|Play||Romeo and Juliet|
|Family||Montague (cousin of Romeo)|
Benvolio is a fictional character in William Shakespeare's drama Romeo and Juliet. Benvolio is Montague's nephew and Romeo's cousin. Benvolio serves as an unsuccessful peacemaker in the play, attempting to prevent violence between the Capulet and Montague families.
In 1554, Matteo Bandello published the second volume of his Novelle which included his version of Giuletta e Romeo. Bandello emphasises Romeo's initial depression and the feud between the families, and introduces the Nurse and Benvolio. Bandello's story was translated into French by Pierre Boaistuau in 1559 in the second volume of his Histoires Tragiques. Boaistuau adds much moralizing and sentiment, and the characters indulge in rhetorical outbursts.
The name Benvolio means "good-will" or "well-wisher" or "Peacemaker" which is a role he fills, to some degree, as a peace-maker and Romeo's friend. (For comparison, see the derivation of Malvolio - ill-will - in Twelfth Night.)
Role in the play
Benvolio is Lord Montague's nephew and Romeo's cousin, with a distant relation with Paris on the part of his father's divorced wife. He is usually portrayed by Shakespeare as a kind and thoughtful person who attempts to look out for his cousin. He and Romeo are both close friends with Mercutio, a kinsman to the Prince.
Benvolio tries to lessen Romeo's sentence after attempting to prevent the duels that end in Mercutio and Tybalt's death, leaving Romeo only with a Banishment and not a death sentence.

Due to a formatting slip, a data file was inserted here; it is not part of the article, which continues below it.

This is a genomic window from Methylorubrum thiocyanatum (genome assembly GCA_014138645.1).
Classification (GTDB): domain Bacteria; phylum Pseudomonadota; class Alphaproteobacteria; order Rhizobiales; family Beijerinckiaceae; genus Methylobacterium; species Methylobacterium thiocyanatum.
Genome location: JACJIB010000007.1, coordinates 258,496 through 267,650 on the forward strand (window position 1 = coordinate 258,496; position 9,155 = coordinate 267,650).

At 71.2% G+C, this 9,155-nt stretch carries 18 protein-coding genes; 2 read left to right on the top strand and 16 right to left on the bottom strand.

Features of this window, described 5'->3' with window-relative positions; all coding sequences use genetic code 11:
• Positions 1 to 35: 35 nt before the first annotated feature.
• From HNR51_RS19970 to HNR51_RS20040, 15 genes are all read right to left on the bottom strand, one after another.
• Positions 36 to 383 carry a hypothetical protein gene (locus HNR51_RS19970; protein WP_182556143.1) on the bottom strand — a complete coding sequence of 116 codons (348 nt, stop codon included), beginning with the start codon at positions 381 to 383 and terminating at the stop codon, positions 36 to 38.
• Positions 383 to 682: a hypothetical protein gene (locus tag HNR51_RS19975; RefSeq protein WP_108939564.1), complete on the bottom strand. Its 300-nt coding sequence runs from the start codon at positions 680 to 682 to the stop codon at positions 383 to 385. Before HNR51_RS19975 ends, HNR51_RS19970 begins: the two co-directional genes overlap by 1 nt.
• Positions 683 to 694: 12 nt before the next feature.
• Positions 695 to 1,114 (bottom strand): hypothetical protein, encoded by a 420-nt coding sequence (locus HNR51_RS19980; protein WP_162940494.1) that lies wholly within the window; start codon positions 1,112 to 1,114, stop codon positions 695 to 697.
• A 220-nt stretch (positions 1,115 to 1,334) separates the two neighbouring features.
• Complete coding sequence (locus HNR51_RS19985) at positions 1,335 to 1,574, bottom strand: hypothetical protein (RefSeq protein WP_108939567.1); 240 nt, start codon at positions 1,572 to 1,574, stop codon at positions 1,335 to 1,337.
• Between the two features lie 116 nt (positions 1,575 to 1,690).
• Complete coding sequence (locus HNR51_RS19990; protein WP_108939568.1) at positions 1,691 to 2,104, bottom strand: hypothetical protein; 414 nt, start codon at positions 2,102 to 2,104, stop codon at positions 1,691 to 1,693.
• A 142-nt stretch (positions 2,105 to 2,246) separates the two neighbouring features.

Benvolio spends most of Act I attempting to distract his cousin from his infatuation with Rosaline but following the first appearance of Mercutio in I.iv, he and Mercutio become more closely aligned until III.i. In that scene, he drags the fatally wounded Mercutio offstage, before returning to inform Romeo of Mercutio's death and the Prince of the course of Tybalt and Mercutio's deaths. Benvolio then disappears from the play (though, as a Montague, he may implicitly be included in the stage direction in the final scene "Enter Lord Montague and others", and he is sometimes doubled with Balthasar).
Part of Benvolio's role is encouraging Romeo to go to the party, where he falls in lust with Juliet.
A mock-Victorian revisionist version of Romeo and Juliet 's final scene (with a happy ending, Romeo, Juliet, Mercutio and Paris restored to life, and Benvolio revealing that he is Paris's love, Benvolia, in disguise) forms part of the 1980 stage-play The Life and Adventures of Nicholas Nickleby. He also attempts to romance Rosaline in Sharman Macdonald's After Juliet.
- Moore (1937: 38–44).
- Gibbons (1980: 35–36).
- Edgar (1982: 162).
- Edgar, David (1982). The Life and Adventures of Nicholas Nickleby. New York: Dramatists' Play Service. ISBN 0-8222-0817-2.
- Gibbons, Brian (ed.) (1980). Romeo and Juliet. The Arden Shakespeare Second Series. London: Thomson Learning. ISBN 978-1-903436-41-7.
- Moore, Olin H. (1937). "Bandello and "Clizia"". Modern Language Notes (Johns Hopkins University Press) 52 (1): 38–44. doi:10.2307/2912314. ISSN 0149-6611. JSTOR 2912314.